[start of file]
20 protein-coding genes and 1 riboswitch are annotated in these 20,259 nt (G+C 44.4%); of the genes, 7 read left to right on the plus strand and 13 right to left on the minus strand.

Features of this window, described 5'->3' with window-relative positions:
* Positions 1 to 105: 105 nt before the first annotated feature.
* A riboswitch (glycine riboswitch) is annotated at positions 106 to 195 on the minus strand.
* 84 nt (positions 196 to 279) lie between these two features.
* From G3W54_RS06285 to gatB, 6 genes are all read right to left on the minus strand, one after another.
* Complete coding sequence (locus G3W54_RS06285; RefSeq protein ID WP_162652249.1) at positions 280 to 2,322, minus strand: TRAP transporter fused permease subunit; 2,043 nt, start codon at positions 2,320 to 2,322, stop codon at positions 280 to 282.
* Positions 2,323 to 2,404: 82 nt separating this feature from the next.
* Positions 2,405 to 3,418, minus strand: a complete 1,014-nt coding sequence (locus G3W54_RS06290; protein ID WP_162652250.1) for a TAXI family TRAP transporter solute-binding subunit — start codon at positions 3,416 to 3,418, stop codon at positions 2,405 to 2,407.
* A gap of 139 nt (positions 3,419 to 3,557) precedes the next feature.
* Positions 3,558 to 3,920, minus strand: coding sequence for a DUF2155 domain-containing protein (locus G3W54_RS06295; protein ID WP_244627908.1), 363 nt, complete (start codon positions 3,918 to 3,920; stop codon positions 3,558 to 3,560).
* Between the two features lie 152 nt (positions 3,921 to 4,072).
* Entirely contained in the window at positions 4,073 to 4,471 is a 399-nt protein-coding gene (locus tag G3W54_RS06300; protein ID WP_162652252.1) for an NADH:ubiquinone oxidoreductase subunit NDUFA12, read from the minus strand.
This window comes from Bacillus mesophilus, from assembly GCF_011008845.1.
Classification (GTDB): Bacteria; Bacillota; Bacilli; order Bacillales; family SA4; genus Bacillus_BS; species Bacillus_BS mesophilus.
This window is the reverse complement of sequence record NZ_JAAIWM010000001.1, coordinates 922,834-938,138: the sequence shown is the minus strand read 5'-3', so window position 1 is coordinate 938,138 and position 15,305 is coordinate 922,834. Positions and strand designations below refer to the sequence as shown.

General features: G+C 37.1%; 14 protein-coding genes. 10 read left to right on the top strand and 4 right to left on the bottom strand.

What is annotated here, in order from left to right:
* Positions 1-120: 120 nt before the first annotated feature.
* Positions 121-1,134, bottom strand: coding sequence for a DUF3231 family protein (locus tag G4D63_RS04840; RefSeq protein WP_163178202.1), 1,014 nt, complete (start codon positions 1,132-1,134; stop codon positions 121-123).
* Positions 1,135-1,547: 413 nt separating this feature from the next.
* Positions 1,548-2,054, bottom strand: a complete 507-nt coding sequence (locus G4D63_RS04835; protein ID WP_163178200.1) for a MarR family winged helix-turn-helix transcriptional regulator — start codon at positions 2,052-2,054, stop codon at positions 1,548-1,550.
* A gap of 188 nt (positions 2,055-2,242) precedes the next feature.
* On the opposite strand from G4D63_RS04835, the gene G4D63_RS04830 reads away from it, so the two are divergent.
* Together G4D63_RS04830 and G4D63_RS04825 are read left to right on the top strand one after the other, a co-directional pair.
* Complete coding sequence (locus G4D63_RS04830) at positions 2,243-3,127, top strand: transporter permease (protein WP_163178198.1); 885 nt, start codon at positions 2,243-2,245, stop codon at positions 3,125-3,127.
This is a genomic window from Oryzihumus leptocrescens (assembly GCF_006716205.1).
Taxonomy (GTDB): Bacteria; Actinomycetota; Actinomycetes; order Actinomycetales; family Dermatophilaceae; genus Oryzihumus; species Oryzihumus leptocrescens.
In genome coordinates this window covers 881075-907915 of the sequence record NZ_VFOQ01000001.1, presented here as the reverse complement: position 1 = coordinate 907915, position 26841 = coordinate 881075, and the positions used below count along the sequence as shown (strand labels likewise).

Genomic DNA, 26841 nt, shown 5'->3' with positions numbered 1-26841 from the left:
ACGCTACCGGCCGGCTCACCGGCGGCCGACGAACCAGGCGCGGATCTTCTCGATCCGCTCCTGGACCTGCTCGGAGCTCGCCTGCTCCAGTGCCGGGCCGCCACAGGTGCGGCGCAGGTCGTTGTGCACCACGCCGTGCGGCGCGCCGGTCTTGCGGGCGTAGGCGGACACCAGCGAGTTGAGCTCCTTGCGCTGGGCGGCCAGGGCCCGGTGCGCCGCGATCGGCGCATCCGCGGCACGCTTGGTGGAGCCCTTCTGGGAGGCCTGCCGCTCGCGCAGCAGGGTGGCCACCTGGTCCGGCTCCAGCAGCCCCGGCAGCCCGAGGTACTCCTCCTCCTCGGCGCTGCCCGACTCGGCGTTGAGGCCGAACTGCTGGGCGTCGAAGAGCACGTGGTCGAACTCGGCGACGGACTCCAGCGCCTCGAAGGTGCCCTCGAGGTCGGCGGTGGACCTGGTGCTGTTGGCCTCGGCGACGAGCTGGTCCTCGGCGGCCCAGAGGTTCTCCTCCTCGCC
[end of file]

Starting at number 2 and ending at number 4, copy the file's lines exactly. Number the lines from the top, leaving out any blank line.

Features of this window, described 5'->3' with window-relative positions:
* Positions 1 to 105: 105 nt before the first annotated feature.
* A riboswitch (glycine riboswitch) is annotated at positions 106 to 195 on the minus strand.